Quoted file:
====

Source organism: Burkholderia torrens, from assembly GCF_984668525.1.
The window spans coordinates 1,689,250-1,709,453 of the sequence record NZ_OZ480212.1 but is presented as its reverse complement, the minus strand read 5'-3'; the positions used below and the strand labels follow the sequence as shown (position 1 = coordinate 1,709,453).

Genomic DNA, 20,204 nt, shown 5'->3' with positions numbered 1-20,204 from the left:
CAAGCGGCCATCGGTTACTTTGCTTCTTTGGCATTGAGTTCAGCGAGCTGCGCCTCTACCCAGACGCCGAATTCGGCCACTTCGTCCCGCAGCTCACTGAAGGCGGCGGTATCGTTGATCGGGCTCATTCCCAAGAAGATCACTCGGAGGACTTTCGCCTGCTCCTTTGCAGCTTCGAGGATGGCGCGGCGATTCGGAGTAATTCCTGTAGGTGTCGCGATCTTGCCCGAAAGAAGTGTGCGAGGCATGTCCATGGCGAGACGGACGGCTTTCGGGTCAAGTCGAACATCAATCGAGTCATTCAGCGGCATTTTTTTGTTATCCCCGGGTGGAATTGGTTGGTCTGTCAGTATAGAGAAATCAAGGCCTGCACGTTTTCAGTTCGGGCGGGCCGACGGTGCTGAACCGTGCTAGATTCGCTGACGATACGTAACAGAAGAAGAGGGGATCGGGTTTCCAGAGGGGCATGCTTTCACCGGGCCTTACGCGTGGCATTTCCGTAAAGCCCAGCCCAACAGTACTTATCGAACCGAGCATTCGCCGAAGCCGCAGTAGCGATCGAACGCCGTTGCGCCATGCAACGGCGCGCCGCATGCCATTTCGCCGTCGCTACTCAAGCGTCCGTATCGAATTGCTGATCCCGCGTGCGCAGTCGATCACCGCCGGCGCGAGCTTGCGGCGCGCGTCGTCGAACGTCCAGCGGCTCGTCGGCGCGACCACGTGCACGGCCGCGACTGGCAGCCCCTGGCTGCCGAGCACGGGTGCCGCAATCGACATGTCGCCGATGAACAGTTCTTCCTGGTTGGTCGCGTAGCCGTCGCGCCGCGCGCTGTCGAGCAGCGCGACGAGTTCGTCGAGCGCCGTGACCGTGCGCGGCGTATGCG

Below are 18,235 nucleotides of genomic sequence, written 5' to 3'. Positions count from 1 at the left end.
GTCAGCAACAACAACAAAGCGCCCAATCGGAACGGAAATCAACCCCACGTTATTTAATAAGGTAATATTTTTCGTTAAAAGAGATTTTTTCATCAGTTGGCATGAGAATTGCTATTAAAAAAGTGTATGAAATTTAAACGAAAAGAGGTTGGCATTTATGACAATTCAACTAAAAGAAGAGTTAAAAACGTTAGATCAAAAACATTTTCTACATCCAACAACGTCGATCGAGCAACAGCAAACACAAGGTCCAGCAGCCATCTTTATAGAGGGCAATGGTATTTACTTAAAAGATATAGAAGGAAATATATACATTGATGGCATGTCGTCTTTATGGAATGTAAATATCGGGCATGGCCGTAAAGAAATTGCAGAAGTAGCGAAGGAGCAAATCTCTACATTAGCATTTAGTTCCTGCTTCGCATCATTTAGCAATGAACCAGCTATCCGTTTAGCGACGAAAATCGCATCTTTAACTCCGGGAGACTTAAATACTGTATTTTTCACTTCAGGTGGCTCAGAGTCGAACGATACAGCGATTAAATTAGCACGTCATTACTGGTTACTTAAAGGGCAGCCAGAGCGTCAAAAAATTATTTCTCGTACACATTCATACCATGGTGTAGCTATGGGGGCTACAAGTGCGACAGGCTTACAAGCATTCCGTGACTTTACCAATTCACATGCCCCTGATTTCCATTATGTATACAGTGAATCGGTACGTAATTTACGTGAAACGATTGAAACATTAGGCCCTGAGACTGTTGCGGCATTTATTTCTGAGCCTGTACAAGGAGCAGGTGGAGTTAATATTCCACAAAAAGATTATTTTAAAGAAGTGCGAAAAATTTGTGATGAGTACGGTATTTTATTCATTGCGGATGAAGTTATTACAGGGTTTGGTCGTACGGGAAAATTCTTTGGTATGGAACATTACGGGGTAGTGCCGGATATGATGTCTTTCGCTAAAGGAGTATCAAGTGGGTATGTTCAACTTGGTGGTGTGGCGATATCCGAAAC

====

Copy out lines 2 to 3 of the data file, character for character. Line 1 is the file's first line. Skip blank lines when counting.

The window spans coordinates 1,689,250-1,709,453 of the sequence record NZ_OZ480212.1 but is presented as its reverse complement, the minus strand read 5'-3'; the positions used below and the strand labels follow the sequence as shown (position 1 = coordinate 1,709,453).

Genomic DNA, 20,204 nt, shown 5'->3' with positions numbered 1-20,204 from the left: